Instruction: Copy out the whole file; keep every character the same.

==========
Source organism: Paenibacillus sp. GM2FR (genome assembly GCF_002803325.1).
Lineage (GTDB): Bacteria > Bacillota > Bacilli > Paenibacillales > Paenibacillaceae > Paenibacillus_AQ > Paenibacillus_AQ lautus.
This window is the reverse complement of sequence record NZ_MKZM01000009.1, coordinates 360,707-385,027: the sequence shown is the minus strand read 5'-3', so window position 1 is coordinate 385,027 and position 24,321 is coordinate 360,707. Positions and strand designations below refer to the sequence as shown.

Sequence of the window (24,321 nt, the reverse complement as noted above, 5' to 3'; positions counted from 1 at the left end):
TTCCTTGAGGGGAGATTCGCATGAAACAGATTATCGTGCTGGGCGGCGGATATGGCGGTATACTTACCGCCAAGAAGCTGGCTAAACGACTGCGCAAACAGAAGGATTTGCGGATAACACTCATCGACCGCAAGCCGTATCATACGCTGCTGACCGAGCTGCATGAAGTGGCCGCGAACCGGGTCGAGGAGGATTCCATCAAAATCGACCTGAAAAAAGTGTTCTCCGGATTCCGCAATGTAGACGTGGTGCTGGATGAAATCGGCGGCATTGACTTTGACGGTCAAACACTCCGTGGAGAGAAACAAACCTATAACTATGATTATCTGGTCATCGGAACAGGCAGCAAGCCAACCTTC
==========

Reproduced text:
Source organism: Paenibacillus sp. GM2FR (genome assembly GCF_002803325.1).
Lineage (GTDB): Bacteria > Bacillota > Bacilli > Paenibacillales > Paenibacillaceae > Paenibacillus_AQ > Paenibacillus_AQ lautus.
This window is the reverse complement of sequence record NZ_MKZM01000009.1, coordinates 360,707-385,027: the sequence shown is the minus strand read 5'-3', so window position 1 is coordinate 385,027 and position 24,321 is coordinate 360,707. Positions and strand designations below refer to the sequence as shown.

Sequence of the window (24,321 nt, the reverse complement as noted above, 5' to 3'; positions counted from 1 at the left end):
TTCCTTGAGGGGAGATTCGCATGAAACAGATTATCGTGCTGGGCGGCGGATATGGCGGTATACTTACCGCCAAGAAGCTGGCTAAACGACTGCGCAAACAGAAGGATTTGCGGATAACACTCATCGACCGCAAGCCGTATCATACGCTGCTGACCGAGCTGCATGAAGTGGCCGCGAACCGGGTCGAGGAGGATTCCATCAAAATCGACCTGAAAAAAGTGTTCTCCGGATTCCGCAATGTAGACGTGGTGCTGGATGAAATCGGCGGCATTGACTTTGACGGTCAAACACTCCGTGGAGAGAAACAAACCTATAACTATGATTATCTGGTCATCGGAACAGGCAGCAAGCCAACCTTC